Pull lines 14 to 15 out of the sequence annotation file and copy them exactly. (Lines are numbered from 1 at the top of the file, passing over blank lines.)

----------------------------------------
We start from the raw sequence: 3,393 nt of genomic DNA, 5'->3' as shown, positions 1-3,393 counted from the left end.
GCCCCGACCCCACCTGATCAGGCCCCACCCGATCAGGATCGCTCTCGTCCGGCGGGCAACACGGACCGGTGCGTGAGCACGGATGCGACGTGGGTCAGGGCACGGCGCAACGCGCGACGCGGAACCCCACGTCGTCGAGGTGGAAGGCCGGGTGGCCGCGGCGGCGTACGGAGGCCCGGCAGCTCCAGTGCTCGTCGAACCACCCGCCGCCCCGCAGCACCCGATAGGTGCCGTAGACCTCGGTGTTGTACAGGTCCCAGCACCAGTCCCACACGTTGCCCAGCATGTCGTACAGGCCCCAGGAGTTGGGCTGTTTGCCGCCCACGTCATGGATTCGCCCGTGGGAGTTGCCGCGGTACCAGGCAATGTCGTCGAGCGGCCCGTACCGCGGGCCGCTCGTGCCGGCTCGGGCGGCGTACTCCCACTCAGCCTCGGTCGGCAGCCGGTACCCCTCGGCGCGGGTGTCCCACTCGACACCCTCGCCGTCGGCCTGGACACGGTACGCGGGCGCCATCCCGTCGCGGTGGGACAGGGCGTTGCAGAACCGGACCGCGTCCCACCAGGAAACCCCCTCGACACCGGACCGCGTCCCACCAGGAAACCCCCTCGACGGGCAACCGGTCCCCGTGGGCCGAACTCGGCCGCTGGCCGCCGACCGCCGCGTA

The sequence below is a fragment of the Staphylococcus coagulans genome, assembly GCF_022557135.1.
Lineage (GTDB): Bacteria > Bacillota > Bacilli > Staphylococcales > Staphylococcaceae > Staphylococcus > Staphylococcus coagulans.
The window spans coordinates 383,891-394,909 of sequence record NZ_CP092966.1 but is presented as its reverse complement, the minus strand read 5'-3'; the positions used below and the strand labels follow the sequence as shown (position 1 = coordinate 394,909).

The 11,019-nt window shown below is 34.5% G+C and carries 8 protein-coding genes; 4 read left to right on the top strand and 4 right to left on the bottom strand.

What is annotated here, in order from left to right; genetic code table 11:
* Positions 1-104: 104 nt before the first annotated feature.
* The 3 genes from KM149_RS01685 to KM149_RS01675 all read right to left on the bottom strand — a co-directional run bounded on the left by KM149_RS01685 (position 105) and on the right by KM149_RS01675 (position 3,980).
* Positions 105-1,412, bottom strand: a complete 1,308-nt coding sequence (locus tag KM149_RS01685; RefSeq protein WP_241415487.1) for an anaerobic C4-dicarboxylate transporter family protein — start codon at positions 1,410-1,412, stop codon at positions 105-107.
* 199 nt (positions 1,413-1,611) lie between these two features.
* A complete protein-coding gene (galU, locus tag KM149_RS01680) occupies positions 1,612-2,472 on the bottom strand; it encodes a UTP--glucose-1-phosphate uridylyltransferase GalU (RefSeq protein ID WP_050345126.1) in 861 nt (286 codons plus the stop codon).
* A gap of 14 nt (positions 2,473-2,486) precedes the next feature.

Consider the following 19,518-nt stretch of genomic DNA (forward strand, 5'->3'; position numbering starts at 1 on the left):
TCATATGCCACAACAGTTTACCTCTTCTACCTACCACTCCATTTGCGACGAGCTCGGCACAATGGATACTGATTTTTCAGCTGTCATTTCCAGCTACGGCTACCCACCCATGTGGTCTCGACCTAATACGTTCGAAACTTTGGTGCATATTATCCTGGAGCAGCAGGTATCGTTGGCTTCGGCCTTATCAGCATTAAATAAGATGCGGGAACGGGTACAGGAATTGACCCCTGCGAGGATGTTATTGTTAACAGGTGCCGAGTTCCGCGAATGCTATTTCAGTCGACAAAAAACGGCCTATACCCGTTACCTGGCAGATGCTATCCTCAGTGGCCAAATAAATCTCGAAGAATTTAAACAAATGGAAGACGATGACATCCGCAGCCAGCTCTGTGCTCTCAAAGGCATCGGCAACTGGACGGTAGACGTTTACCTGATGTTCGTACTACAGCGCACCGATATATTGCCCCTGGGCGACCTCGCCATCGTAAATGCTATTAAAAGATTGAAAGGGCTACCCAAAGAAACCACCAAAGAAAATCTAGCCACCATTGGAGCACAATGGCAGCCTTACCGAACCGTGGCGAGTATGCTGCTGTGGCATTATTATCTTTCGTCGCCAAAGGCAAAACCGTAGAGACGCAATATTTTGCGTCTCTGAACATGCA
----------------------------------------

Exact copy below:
Consider the following 19,518-nt stretch of genomic DNA (forward strand, 5'->3'; position numbering starts at 1 on the left):
TCATATGCCACAACAGTTTACCTCTTCTACCTACCACTCCATTTGCGACGAGCTCGGCACAATGGATACTGATTTTTCAGCTGTCATTTCCAGCTACGGCTACCCACCCATGTGGTCTCGACCTAATACGTTCGAAACTTTGGTGCATATTATCCTGGAGCAGCAGGTATCGTTGGCTTCGGCCTTATCAGCATTAAATAAGATGCGGGAACGGGTACAGGAATTGACCCCTGCGAGGATGTTATTGTTAACAGGTGCCGAGTTCCGCGAATGCTATTTCAGTCGACAAAAAACGGCCTATACCCGTTACCTGGCAGATGCTATCCTCAGTGGCCAAATAAATCTCGAAGAATTTAAACAAATGGAAGACGATGACATCCGCAGCCAGCTCTGTGCTCTCAAAGGCATCGGCAACTGGACGGTAGACGTTTACCTGATGTTCGTACTACAGCGCACCGATATATTGCCCCTGGGCGACCTCGCCATCGTAAATGCTATTAAAAGATTGAAAGGGCTACCCAAAGAAACCACCAAAGAAAATCTAGCCACCATTGGAGCACAATGGCAGCCTTACCGAACCGTGGCGAGTATGCTGCTGTGGCATTATTATCTTTCGTCGCCAAAGGCAAAACCGTAGAGACGCAATATTTTGCGTCTCTGAACATGCA